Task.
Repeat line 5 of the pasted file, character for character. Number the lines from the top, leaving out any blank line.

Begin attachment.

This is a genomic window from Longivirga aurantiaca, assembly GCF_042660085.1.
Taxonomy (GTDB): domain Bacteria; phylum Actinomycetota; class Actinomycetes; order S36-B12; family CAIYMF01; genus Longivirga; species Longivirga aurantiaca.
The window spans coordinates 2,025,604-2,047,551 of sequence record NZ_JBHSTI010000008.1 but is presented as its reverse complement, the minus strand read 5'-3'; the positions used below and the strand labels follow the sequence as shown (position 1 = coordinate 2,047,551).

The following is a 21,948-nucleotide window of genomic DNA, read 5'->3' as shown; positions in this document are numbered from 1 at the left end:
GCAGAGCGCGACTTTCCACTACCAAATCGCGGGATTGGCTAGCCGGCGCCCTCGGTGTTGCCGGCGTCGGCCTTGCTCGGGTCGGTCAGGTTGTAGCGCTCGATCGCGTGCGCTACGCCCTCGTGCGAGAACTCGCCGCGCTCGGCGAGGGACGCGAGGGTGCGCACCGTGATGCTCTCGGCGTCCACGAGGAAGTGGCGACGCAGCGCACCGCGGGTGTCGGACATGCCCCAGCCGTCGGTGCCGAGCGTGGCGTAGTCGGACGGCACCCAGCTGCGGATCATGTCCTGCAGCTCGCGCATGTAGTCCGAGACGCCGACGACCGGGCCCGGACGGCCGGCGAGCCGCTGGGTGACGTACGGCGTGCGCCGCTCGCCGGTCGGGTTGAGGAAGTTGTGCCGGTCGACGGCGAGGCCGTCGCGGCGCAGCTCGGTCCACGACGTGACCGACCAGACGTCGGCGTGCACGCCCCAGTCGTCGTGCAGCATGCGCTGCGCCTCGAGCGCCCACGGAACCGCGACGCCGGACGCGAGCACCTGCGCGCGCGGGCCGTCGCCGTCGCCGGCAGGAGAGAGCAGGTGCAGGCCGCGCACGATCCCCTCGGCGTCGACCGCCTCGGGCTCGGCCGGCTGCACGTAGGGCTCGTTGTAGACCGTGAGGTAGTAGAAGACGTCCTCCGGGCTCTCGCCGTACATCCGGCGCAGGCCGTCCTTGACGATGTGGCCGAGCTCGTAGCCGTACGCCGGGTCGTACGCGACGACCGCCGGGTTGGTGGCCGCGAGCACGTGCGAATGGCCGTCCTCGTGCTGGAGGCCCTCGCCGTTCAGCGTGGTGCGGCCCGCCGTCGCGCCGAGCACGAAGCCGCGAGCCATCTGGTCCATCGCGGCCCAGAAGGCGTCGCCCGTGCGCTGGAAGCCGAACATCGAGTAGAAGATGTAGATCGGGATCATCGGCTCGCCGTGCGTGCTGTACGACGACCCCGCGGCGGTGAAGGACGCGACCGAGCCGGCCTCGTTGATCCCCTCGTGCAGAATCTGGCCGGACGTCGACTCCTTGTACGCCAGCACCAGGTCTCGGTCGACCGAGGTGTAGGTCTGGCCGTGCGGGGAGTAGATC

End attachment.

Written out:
GCAGAGCGCGACTTTCCACTACCAAATCGCGGGATTGGCTAGCCGGCGCCCTCGGTGTTGCCGGCGTCGGCCTTGCTCGGGTCGGTCAGGTTGTAGCGCTCGATCGCGTGCGCTACGCCCTCGTGCGAGAACTCGCCGCGCTCGGCGAGGGACGCGAGGGTGCGCACCGTGATGCTCTCGGCGTCCACGAGGAAGTGGCGACGCAGCGCACCGCGGGTGTCGGACATGCCCCAGCCGTCGGTGCCGAGCGTGGCGTAGTCGGACGGCACCCAGCTGCGGATCATGTCCTGCAGCTCGCGCATGTAGTCCGAGACGCCGACGACCGGGCCCGGACGGCCGGCGAGCCGCTGGGTGACGTACGGCGTGCGCCGCTCGCCGGTCGGGTTGAGGAAGTTGTGCCGGTCGACGGCGAGGCCGTCGCGGCGCAGCTCGGTCCACGACGTGACCGACCAGACGTCGGCGTGCACGCCCCAGTCGTCGTGCAGCATGCGCTGCGCCTCGAGCGCCCACGGAACCGCGACGCCGGACGCGAGCACCTGCGCGCGCGGGCCGTCGCCGTCGCCGGCAGGAGAGAGCAGGTGCAGGCCGCGCACGATCCCCTCGGCGTCGACCGCCTCGGGCTCGGCCGGCTGCACGTAGGGCTCGTTGTAGACCGTGAGGTAGTAGAAGACGTCCTCCGGGCTCTCGCCGTACATCCGGCGCAGGCCGTCCTTGACGATGTGGCCGAGCTCGTAGCCGTACGCCGGGTCGTACGCGACGACCGCCGGGTTGGTGGCCGCGAGCACGTGCGAATGGCCGTCCTCGTGCTGGAGGCCCTCGCCGTTCAGCGTGGTGCGGCCCGCCGTCGCGCCGAGCACGAAGCCGCGAGCCATCTGGTCCATCGCGGCCCAGAAGGCGTCGCCCGTGCGCTGGAAGCCGAACATCGAGTAGAAGATGTAGATCGGGATCATCGGCTCGCCGTGCGTGCTGTACGACGACCCCGCGGCGGTGAAGGACGCGACCGAGCCGGCCTCGTTGATCCCCTCGTGCAGAATCTGGCCGGACGTCGACTCCTTGTACGCCAGCACCAGGTCTCGGTCGACCGAGGTGTAGGTCTGGCCGTGCGGGGAGTAGATC